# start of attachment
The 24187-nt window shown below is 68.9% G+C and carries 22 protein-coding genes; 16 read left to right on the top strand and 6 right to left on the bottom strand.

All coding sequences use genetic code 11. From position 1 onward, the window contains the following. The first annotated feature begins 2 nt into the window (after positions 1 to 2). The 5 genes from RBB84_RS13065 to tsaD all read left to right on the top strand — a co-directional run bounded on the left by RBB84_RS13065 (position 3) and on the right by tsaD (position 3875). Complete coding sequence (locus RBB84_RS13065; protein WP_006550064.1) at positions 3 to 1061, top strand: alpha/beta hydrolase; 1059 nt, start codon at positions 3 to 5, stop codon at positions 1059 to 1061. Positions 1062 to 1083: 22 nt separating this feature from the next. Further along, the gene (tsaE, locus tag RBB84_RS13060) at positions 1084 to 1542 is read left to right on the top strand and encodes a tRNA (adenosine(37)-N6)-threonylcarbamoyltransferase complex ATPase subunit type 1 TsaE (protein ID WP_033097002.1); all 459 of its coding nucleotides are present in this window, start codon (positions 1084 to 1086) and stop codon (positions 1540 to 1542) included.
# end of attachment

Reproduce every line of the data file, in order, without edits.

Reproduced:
The 24187-nt window shown below is 68.9% G+C and carries 22 protein-coding genes; 16 read left to right on the top strand and 6 right to left on the bottom strand.

All coding sequences use genetic code 11. From position 1 onward, the window contains the following. The first annotated feature begins 2 nt into the window (after positions 1 to 2). The 5 genes from RBB84_RS13065 to tsaD all read left to right on the top strand — a co-directional run bounded on the left by RBB84_RS13065 (position 3) and on the right by tsaD (position 3875). Complete coding sequence (locus RBB84_RS13065; protein WP_006550064.1) at positions 3 to 1061, top strand: alpha/beta hydrolase; 1059 nt, start codon at positions 3 to 5, stop codon at positions 1059 to 1061. Positions 1062 to 1083: 22 nt separating this feature from the next. Further along, the gene (tsaE, locus tag RBB84_RS13060) at positions 1084 to 1542 is read left to right on the top strand and encodes a tRNA (adenosine(37)-N6)-threonylcarbamoyltransferase complex ATPase subunit type 1 TsaE (protein ID WP_033097002.1); all 459 of its coding nucleotides are present in this window, start codon (positions 1084 to 1086) and stop codon (positions 1540 to 1542) included.